We have heard it often, tech-recruitment is broken. I do not have to rant about this since there are many articles out there that I have shared on my twitter feed. The next web has blogged about it, Danny Crichton just posted about it on TechCrunch a few days ago. We all agree on the same thing, something is going fundamentally wrong. While all these articles go about how we can use new technologies and use buzzwords like big data here, talent hacker there and rave: 'we need good sourcers', I think we need to go back to where the problem really lies: 'Tech-Recruitment is seen as a job anyone can do'.

'Tech-Recruitment is a job anyone can do'

Ok lets face it, most companies perceive recruitment as a thing anyone should be able to do and unimportant. How hard could it be, you have a job description with some buzzwords, you post it online and people apply because they recognise certain buzzwords. As I am writing this I am wondering how many companies are still like this, but from what I have seen and heard: really a lot. The more exotic companies have someone who can 'navigate' a site like Linkedin and search for talent there. While this is all good, most companies lack one very big thing in their recruiter: Someone with in depth domain knowledge. Let me build this out, in my line of work: tech-recruitment.

So, in almost all companies, the most junior of people get the task to do the recruitment. While I don't really care if someone is junior, senior or ancient, I do care that they completely understand the role that they are recruiting for. Most of the time, this is not the case. Especially in web technology, most of the recruiters are oblivious to what they are really searching for. 'Java and Javascript, they kinda look the same so they should be the same right?' and if you ask a recruiter the difference between backend and frontend technology, most of them won't be able to answer you.

So why is this? Why do companies allow this? You would not let your plane that brings you to your holiday destination be flown by a helicopter pilot right? The thing will surely crash: he has a basic idea about flying, but no idea how to work his way with a jumbo-jet. This is what happens all the time in tech-recruitment now a days, the guys & girls know how to recruit (kinda), but they know jack about tech and they will crash a-lot (luckily without casualties).

How can they be with jobs then? Easy, LinkedIn has a way to spam people, so when you shoot out 100 iNmails in one go of course 3 of them will be relevant and matching, but you do not think about the 97 pissed of developers thinking: 'Again?!?'

For all you Dutch readers, a matching sketch of Daniel Arends came to mind when I was writing the latter, watch it here:

All this spamming from the 'tech-recruiters' can only have one outcome: really pissing off the developer community. I hear the following from my tech colleagues: 'They keep on spamming me on irrelevant jobs' and 'They call my Python repository nice while they are looking for a Ruby on Rails developer'. And this is totally valid, how would you as a recruiter feel if you get job offers regarding HR or Facility all time time? So whats causing these problems in my opinion?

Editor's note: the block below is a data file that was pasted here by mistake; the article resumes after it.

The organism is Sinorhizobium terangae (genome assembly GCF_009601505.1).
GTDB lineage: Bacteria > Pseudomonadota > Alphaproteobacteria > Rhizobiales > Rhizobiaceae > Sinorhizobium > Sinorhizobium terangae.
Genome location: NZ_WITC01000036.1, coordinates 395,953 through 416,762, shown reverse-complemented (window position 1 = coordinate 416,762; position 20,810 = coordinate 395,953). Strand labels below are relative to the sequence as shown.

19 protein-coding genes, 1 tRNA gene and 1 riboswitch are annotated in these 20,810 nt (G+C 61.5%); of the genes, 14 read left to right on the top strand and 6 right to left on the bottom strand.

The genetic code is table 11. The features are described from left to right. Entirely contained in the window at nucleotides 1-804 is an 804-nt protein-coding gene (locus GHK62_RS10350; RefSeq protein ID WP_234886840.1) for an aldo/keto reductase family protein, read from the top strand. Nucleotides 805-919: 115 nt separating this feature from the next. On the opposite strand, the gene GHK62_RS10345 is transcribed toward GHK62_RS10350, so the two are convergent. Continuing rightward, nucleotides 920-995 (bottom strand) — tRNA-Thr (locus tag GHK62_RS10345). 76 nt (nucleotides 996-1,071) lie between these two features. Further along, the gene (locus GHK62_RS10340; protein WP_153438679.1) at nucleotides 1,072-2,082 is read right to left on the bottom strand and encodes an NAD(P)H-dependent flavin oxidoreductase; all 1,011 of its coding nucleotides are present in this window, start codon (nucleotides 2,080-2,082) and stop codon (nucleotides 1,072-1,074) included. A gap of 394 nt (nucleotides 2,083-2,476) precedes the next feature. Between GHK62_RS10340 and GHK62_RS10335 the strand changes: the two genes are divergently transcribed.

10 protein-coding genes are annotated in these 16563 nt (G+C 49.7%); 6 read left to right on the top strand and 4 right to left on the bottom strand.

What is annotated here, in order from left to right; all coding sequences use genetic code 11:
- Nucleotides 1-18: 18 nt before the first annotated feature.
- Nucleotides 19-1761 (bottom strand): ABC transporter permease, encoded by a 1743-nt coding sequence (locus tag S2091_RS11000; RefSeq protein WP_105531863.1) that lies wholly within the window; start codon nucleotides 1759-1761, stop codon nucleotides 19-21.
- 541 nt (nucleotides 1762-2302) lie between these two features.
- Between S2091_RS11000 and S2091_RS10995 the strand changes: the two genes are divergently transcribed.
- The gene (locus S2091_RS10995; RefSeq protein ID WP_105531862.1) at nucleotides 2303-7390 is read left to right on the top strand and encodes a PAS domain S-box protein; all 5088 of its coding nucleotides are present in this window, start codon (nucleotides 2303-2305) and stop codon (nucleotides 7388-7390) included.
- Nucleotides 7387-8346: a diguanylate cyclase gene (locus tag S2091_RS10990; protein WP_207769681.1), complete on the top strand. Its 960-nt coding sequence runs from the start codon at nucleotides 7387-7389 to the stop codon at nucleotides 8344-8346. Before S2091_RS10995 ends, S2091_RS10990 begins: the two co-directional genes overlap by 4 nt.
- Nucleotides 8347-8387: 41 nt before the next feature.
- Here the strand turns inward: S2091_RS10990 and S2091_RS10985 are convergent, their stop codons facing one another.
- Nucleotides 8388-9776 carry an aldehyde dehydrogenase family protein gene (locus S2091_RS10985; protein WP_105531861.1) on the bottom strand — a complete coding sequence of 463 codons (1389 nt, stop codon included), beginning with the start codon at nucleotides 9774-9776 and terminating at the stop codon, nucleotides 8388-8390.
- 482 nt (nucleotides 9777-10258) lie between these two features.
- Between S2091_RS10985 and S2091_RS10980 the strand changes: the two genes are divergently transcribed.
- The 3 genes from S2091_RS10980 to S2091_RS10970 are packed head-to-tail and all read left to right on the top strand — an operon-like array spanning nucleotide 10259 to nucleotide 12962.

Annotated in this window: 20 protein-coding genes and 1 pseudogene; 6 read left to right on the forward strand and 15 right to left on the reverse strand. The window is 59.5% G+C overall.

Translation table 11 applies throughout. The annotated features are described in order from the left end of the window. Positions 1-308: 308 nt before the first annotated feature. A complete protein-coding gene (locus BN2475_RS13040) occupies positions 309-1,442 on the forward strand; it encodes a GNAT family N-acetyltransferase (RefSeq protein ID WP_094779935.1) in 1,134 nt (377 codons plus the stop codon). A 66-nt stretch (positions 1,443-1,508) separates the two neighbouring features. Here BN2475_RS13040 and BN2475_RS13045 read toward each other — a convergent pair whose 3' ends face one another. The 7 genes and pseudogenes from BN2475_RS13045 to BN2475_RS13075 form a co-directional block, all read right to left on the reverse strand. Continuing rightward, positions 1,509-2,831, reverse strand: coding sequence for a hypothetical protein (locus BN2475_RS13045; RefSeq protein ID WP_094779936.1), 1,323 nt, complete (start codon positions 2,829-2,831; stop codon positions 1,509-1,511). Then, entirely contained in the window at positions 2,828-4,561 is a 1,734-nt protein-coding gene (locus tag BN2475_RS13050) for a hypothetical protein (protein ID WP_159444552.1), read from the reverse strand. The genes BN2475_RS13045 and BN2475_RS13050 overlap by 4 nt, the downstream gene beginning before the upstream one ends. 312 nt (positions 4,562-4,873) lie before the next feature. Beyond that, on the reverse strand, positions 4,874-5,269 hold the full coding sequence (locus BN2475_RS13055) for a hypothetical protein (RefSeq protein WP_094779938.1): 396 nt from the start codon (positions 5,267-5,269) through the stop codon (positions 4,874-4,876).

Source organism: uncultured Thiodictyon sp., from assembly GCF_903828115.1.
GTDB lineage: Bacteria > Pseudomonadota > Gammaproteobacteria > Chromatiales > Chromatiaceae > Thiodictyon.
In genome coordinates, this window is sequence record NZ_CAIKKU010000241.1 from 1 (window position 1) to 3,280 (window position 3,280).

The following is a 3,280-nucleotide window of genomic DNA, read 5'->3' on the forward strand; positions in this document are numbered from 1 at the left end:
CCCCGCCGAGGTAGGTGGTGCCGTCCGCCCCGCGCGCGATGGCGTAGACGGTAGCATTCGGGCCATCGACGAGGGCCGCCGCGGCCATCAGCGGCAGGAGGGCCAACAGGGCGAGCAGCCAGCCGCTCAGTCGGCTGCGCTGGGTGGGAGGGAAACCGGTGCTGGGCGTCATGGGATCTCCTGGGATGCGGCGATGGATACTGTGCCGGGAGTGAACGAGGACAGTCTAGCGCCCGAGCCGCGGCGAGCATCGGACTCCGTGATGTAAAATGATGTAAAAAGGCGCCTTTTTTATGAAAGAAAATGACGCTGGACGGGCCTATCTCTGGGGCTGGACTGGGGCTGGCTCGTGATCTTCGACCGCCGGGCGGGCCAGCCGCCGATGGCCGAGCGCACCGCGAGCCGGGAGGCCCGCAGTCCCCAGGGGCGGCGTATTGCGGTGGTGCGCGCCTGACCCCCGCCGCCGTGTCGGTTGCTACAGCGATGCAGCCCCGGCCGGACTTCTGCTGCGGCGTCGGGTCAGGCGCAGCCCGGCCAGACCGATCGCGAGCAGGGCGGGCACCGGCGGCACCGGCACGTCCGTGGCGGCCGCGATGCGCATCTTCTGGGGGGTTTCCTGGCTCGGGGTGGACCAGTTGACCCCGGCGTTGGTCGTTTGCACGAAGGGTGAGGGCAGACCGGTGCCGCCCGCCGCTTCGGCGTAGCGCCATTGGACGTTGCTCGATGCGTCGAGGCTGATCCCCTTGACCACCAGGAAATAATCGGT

Cause: a crooked plane (LinkedIn) flown by helicopter pilots ('tech-recruiters').

Solve it

So, the good thing is, its so easy to solve. Lets re-educate our helicopter pilots and train them how to fly a normal plane. The normal plane is navigating of Github, Stackoverflow, Bitbucket, Angellist, Tech.pro & Coderwall (this is what I train loads of startups in Amsterdam). This will become easy when you learn how to code and know how computer science works.

So, all it takes is you willing to learn new things: some real basic computer science and a little fragrance of coding. Just to get a little grasp on what you are actually looking for and what computers actually do. Really, the interweb is FILLED with these courses that will give you the information you need to become a really good tech-recruiter. For all 'tech' recruiters currently reading, check this out (very high level):

  1. Start with http://www.codecademy.com/  -- Just do their intro to Web Fundamentals
  2. Then, get your computer science up: Coursera has a very nice Computer Science 101 course available
  3. TELL your developers that you are doing this, they will support you. If not: they no good.
  4. Do some specified Javascript, Java, Ruby, Python, Perl, Groovy, Grails, insert your language here classes on Codecademy.
  5. When you are up and running, go online, dump Linkedin and go search on GithubStackoverflow and the likes.

Some other good sites

  1. edX Computer Science lessons
  2. Skillcrush (you pay for this)
  3. Skillshare
  4. Web platform (Frontend)
  5. Code School

Of course this is just my take on things, but I think companies who hire someone for doing their tech-recruitment without an idea on what web technology or software development is should go on a 1 month crash-course before you even let them touch a site like LinkedIn, not to speak of Github, Stack and Bitbucket. Thanks for reading and looking forward to any comments.